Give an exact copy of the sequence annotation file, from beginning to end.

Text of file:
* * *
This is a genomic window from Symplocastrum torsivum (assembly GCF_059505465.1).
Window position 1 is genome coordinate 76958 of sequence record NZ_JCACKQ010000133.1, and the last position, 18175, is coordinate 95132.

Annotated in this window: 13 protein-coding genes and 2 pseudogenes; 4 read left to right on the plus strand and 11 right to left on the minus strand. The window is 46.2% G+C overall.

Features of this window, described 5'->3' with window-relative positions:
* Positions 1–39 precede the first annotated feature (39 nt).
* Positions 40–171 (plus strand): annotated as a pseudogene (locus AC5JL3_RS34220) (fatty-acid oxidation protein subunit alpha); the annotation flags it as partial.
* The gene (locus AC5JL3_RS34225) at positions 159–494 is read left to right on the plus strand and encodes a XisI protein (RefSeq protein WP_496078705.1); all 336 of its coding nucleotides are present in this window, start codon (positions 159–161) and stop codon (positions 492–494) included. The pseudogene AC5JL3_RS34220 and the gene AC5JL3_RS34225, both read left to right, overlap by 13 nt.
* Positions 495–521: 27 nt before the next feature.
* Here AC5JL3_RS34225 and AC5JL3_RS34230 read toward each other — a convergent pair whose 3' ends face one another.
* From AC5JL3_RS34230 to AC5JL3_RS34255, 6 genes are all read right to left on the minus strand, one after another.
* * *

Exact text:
This is a genomic window from Symplocastrum torsivum (assembly GCF_059505465.1).
Window position 1 is genome coordinate 76958 of sequence record NZ_JCACKQ010000133.1, and the last position, 18175, is coordinate 95132.

Annotated in this window: 13 protein-coding genes and 2 pseudogenes; 4 read left to right on the plus strand and 11 right to left on the minus strand. The window is 46.2% G+C overall.

Features of this window, described 5'->3' with window-relative positions:
* Positions 1–39 precede the first annotated feature (39 nt).
* Positions 40–171 (plus strand): annotated as a pseudogene (locus AC5JL3_RS34220) (fatty-acid oxidation protein subunit alpha); the annotation flags it as partial.
* The gene (locus AC5JL3_RS34225) at positions 159–494 is read left to right on the plus strand and encodes a XisI protein (RefSeq protein WP_496078705.1); all 336 of its coding nucleotides are present in this window, start codon (positions 159–161) and stop codon (positions 492–494) included. The pseudogene AC5JL3_RS34220 and the gene AC5JL3_RS34225, both read left to right, overlap by 13 nt.
* Positions 495–521: 27 nt before the next feature.
* Here AC5JL3_RS34225 and AC5JL3_RS34230 read toward each other — a convergent pair whose 3' ends face one another.
* From AC5JL3_RS34230 to AC5JL3_RS34255, 6 genes are all read right to left on the minus strand, one after another.